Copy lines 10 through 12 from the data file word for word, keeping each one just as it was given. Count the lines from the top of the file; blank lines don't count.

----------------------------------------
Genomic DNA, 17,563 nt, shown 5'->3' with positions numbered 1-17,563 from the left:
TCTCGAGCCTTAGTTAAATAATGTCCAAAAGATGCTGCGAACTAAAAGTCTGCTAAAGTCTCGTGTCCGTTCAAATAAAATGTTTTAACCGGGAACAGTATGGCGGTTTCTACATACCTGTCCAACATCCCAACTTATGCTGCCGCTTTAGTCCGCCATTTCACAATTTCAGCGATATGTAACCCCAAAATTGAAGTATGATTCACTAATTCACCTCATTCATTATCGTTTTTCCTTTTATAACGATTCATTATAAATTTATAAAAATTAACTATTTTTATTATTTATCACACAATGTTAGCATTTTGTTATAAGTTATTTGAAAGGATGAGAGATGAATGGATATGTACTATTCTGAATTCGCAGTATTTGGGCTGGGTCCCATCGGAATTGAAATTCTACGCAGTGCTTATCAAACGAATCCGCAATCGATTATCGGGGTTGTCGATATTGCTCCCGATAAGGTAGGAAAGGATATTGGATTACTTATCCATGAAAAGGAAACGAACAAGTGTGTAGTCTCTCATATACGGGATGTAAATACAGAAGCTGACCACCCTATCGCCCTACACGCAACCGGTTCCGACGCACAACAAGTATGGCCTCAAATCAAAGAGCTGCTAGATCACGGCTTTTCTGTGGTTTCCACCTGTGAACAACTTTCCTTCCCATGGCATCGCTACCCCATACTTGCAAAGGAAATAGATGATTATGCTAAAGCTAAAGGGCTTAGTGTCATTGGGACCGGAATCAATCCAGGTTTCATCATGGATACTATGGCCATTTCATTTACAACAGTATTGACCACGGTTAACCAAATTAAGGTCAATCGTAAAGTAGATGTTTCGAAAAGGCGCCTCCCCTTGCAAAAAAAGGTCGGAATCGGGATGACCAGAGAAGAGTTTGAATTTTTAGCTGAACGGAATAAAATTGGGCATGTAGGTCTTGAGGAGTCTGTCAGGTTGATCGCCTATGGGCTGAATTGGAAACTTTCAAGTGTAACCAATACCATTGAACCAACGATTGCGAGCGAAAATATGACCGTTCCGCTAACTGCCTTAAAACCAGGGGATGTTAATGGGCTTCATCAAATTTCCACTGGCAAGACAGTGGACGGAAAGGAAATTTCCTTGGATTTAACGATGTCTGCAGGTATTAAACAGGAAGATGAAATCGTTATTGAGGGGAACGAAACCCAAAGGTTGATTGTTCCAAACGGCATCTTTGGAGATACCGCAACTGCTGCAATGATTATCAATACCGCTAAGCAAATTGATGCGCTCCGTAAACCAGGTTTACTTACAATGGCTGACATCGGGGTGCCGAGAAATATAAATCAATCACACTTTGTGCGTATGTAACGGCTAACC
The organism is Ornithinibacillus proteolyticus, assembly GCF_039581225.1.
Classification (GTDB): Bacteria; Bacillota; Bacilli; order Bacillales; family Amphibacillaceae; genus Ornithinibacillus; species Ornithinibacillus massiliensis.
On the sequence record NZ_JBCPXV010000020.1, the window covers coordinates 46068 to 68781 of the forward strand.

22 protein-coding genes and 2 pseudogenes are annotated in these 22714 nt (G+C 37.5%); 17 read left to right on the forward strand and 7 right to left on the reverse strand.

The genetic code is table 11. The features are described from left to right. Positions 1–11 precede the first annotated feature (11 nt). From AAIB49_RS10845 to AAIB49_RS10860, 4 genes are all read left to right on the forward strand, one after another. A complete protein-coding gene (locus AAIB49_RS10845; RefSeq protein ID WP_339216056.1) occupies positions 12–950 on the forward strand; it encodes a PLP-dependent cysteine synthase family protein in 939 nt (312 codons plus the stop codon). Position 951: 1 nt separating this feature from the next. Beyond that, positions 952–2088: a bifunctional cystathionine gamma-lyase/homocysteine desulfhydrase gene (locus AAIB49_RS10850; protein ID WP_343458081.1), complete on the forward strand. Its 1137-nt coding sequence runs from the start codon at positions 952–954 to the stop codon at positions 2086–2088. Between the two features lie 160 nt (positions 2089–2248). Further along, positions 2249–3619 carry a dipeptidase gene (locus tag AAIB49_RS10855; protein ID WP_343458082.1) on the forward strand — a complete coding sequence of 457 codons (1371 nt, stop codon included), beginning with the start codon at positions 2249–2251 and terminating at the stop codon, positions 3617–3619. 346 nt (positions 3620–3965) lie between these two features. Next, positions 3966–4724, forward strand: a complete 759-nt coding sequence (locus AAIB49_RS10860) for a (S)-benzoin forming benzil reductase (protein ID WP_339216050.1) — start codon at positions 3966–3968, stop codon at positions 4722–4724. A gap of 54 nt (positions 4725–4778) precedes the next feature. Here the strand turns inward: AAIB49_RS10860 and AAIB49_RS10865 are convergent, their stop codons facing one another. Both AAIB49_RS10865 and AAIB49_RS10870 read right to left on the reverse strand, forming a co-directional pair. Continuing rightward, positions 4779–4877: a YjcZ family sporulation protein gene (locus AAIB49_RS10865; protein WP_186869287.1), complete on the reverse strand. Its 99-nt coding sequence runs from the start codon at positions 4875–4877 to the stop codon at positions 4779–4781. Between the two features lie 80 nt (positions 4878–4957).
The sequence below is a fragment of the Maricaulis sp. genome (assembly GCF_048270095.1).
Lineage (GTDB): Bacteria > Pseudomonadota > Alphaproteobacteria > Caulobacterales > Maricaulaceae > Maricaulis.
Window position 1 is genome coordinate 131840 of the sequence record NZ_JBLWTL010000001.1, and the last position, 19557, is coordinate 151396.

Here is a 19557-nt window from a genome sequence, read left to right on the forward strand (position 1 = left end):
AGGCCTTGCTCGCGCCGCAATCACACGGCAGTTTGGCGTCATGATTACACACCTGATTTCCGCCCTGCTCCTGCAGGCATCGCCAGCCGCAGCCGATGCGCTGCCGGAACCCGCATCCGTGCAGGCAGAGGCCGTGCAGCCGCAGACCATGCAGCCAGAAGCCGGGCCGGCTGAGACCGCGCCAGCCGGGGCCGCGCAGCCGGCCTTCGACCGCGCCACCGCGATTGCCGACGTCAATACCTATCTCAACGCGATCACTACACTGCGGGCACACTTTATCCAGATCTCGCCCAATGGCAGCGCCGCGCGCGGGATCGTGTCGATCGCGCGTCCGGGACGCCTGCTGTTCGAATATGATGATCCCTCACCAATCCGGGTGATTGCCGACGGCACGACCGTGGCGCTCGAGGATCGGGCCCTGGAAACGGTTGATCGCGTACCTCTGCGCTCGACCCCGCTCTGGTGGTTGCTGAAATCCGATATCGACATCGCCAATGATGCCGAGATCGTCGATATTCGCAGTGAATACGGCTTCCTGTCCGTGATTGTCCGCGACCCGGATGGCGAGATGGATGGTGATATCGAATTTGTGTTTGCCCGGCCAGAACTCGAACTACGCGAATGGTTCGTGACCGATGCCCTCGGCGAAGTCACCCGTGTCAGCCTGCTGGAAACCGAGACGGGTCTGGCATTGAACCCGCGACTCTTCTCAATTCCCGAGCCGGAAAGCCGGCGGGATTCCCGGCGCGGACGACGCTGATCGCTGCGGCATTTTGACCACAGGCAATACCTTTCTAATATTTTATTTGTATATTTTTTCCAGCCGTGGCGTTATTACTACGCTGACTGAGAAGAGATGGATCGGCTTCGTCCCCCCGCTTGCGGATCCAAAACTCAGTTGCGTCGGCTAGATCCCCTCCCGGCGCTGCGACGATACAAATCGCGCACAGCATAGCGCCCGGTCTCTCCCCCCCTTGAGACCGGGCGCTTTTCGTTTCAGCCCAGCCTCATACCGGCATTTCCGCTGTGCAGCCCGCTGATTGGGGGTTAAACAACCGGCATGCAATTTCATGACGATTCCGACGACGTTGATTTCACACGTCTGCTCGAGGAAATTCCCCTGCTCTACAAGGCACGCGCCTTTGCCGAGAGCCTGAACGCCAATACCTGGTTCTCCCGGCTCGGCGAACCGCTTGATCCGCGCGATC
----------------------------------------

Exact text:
Window position 1 is genome coordinate 131840 of the sequence record NZ_JBLWTL010000001.1, and the last position, 19557, is coordinate 151396.

Here is a 19557-nt window from a genome sequence, read left to right on the forward strand (position 1 = left end):
AGGCCTTGCTCGCGCCGCAATCACACGGCAGTTTGGCGTCATGATTACACACCTGATTTCCGCCCTGCTCCTGCAGGCATCGCCAGCCGCAGCCGATGCGCTGCCGGAACCCGCATCCGTGCAGGCAGAGGCCGTGCAGCCGCAGACCATGCAGCCAGAAGCCGGGCCGGCTGAGACCGCGCCAGCCGGGGCCGCGCAGCCGGCCTTCGACCGCGCCACCGCGATTGCCGACGTCAATACCTATCTCAACGCGATCACTACACTGCGGGCACACTTTATCCAGATCTCGCCCAATGGCAGCGCCGCGCGCGGGATCGTGTCGATCGCGCGTCCGGGACGCCTGCTGTTCGAATATGATGATCCCTCACCAATCCGGGTGATTGCCGACGGCACGACCGTGGCGCTCGAGGATCGGGCCCTGGAAACGGTTGATCGCGTACCTCTGCGCTCGACCCCGCTCTGGTGGTTGCTGAAATCCGATATCGACATCGCCAATGATGCCGAGATCGTCGATATTCGCAGTGAATACGGCTTCCTGTCCGTGATTGTCCGCGACCCGGATGGCGAGATGGATGGTGATATCGAATTTGTGTTTGCCCGGCCAGAACTCGAACTACGCGAATGGTTCGTGACCGATGCCCTCGGCGAAGTCACCCGTGTCAGCCTGCTGGAAACCGAGACGGGTCTGGCATTGAACCCGCGACTCTTCTCAATTCCCGAGCCGGAAAGCCGGCGGGATTCCCGGCGCGGACGACGCTGATCGCTGCGGCATTTTGACCACAGGCAATACCTTTCTAATATTTTATTTGTATATTTTTTCCAGCCGTGGCGTTATTACTACGCTGACTGAGAAGAGATGGATCGGCTTCGTCCCCCCGCTTGCGGATCCAAAACTCAGTTGCGTCGGCTAGATCCCCTCCCGGCGCTGCGACGATACAAATCGCGCACAGCATAGCGCCCGGTCTCTCCCCCCCTTGAGACCGGGCGCTTTTCGTTTCAGCCCAGCCTCATACCGGCATTTCCGCTGTGCAGCCCGCTGATTGGGGGTTAAACAACCGGCATGCAATTTCATGACGATTCCGACGACGTTGATTTCACACGTCTGCTCGAGGAAATTCCCCTGCTCTACAAGGCACGCGCCTTTGCCGAGAGCCTGAACGCCAATACCTGGTTCTCCCGGCTCGGCGAACCGCTTGATCCGCGCGATC